On my new Cervelo S5:)

Lessons learnt...the hard way

I had a great buildup to the start of the NZ triathlon season, with lots of miles banked and extra focus on my running. The sun was shining most of the time, and with some good hit outs at the Stroke and Stride race series I was excited and looking forward to my first triathlon race of 2014, the first elite race of the newly named .kiwi Tri Series at Takapuna.  Last year after struggling with injury in the build up to the race season I didn’t expect much of myself and was really happy to finish 3rd in the Elite women. This year in hindsight I realised I put too much expectation of the outcome of the race and not in the performance itself.  With not a huge field racing and with improved running in training I expected to likely grab a podium spot and go better than last year. In triathlon though nothing is guaranteed, you can’t just expect a result to happen.

To the race itself, I had a great swim, getting to the front quickly and exiting the water in 1st. Transition is important in these short races so I focused on getting through as quickly as possible, I knew one girl was right behind me, but didn’t know where the rest of the field was. When starting the bike I was a bit complacent, worrying about my shoes instead of getting up to speed and checking to see if anyone was coming. Nicky Samuels suddenly sprinted past and my moment’s hesitation and surprise caused a decisive gap to open up.  This is where I should have washed away my annoyance for letting her go so quickly and not sticking to her. However I let my frustration dictate my head causing my body to be more tense and not efficient. There was a large gap to the next athlete, and it looked to be a solo ride for me. However once the group behind me started working together they began to take time out of me. After being solo for most of the bike, I wanted to keep the advantage going in to the run, however I was caught by the end of the 7th lap.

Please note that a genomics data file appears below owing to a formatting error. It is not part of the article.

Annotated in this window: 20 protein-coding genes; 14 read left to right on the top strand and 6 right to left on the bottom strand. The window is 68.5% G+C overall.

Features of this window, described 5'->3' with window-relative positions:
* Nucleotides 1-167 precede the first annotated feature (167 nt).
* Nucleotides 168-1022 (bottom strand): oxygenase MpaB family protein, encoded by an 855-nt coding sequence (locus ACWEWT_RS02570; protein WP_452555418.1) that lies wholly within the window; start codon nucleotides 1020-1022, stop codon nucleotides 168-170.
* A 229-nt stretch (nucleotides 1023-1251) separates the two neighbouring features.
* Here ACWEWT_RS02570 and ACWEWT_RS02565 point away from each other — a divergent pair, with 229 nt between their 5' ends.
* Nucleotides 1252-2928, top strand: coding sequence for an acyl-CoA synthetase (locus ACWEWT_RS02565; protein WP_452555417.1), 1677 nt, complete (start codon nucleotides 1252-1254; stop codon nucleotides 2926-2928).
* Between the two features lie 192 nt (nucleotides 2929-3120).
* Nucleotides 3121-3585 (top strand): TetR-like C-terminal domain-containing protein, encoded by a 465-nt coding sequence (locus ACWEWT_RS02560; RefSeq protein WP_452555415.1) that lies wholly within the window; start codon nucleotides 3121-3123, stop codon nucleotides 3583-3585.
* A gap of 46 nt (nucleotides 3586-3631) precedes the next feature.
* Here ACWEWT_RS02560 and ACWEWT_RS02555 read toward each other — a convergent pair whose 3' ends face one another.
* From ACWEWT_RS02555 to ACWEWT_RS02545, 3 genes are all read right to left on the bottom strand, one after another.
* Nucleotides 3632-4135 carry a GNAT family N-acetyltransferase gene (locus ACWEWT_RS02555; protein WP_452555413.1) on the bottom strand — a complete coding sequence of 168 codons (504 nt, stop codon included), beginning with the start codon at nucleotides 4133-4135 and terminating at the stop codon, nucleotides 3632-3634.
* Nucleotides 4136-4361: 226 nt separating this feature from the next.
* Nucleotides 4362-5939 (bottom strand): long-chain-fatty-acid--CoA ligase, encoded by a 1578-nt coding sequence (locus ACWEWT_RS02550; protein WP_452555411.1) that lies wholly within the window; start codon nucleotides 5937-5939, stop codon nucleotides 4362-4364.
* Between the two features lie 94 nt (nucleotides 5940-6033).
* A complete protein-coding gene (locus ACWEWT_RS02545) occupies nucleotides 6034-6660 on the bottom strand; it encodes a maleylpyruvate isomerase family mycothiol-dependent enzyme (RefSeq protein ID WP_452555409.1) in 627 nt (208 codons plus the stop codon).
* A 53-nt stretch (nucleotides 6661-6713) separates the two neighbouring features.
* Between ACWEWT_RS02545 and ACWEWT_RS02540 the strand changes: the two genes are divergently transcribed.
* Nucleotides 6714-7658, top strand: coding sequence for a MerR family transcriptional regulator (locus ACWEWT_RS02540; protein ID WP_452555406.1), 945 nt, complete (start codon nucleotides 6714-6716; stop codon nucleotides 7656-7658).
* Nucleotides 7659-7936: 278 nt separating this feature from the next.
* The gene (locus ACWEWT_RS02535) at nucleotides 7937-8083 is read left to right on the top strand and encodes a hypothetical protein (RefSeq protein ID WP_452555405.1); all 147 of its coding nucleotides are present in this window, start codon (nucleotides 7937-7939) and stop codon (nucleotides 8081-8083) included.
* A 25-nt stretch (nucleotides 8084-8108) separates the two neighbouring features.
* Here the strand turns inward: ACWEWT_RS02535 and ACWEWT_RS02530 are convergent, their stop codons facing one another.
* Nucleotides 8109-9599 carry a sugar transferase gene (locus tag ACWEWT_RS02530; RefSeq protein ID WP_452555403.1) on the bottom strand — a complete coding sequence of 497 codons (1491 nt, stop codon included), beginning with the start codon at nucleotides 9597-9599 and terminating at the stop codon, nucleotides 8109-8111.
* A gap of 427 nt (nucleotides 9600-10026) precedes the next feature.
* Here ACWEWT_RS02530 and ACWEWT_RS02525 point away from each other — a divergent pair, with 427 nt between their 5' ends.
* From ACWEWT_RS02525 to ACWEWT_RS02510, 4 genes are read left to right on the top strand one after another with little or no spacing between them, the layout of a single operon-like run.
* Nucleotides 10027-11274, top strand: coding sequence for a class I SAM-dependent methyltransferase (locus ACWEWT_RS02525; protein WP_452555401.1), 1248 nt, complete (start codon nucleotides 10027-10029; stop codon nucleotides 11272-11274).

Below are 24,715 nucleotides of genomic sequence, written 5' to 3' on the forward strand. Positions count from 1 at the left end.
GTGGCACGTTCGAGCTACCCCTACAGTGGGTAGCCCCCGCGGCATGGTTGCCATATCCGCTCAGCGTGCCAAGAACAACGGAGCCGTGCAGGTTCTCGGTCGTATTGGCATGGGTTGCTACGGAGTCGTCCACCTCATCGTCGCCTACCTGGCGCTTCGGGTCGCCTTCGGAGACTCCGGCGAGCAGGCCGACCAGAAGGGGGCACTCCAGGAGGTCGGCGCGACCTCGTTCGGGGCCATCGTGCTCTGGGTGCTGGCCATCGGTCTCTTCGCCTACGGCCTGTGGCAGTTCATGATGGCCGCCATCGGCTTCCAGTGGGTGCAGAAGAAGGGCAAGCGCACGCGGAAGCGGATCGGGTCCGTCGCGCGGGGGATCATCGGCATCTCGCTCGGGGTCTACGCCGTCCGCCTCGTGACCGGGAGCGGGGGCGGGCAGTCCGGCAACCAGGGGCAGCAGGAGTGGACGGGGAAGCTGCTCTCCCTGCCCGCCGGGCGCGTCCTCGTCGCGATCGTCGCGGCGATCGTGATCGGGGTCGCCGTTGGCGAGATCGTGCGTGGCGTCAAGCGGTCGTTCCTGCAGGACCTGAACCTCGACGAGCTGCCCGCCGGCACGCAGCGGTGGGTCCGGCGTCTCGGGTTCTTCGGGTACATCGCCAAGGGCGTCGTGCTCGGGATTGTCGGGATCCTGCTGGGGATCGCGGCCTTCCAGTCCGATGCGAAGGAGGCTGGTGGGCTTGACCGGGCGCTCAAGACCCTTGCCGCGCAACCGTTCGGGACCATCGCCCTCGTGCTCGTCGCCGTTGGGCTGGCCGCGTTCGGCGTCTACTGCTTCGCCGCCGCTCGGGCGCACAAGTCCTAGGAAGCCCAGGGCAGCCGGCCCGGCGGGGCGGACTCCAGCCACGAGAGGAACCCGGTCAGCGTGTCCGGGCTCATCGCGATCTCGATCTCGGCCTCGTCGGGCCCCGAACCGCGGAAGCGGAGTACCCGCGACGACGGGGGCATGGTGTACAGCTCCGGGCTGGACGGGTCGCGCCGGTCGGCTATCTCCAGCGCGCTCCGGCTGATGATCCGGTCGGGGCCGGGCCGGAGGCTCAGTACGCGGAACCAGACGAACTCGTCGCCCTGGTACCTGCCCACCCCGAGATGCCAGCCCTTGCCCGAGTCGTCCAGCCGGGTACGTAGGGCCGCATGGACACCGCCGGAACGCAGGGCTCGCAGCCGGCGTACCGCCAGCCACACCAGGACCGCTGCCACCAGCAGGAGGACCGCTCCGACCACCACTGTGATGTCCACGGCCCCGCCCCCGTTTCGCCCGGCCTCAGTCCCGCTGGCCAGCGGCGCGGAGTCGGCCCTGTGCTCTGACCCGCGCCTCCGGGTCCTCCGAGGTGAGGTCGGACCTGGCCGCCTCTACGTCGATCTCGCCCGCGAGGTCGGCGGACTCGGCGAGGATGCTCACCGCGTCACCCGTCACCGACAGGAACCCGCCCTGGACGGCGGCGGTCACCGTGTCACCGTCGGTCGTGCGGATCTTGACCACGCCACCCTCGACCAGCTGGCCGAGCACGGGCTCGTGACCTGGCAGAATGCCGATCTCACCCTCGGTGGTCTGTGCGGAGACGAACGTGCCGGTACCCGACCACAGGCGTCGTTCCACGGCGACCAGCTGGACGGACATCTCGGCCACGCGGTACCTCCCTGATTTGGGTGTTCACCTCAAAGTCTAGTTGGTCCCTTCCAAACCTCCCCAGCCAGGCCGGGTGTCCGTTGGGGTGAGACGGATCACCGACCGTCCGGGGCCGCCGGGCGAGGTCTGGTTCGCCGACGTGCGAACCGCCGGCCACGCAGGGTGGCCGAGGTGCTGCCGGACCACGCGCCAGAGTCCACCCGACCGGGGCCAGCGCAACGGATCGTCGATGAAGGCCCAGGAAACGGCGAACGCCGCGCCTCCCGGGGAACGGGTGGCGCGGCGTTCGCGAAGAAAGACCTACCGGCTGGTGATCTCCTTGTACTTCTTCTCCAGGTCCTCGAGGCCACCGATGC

There were 5 other girls in the chase pack, but I was confident I could still run myself onto the podium. I tried to conserve as much energy as possible in the last two laps.  Towards the end of the last lap I tried to get myself in a good position so I could start the run in the lead. I accelerated towards the final bend,  where when one girl passed me I should have dropped back and followed her line. Instead I got distracted by looking to my outside to avoid collision but taking the corner too tight on the inside (most likely hitting my pedal) and causing the bike to slid out and my bottom to hit the concrete hard. A million thoughts went through my head (not again) as I had previously crashed on this course, (can I continue), (is the bike alright?). By the time I got up, checked I could continue, and put the chain on, the girls were far up the road and a chance of podium finish gone. I wanted to crawl into a hole right there and then, but decided to finish for my parents, boyfriend, coach, and friends supporting on the course. It was tough mentally and physically to finish but I glad I stuck it out and made it to the finish line. I was guttered and hugely disappointed to finish off the podium after expecting a lot of myself. I felt I let down those that support me and upset with how I started the season. On the bright side there was luckily no broken bones this time, just lots of ice and some painkillers needed!

The week following the crash was tough, largely mentally, I had to work hard at being positive for my next race and moving on from the crash. A quote I saw on a sign definitely resonated with me ‘Life is 10% what happens to you and 90% how you react to it’. I allowed myself a few days to be annoyed and frustrated at myself then had to move on to prepare for my next race, Kinloch ITU Oceania Sprint Champs.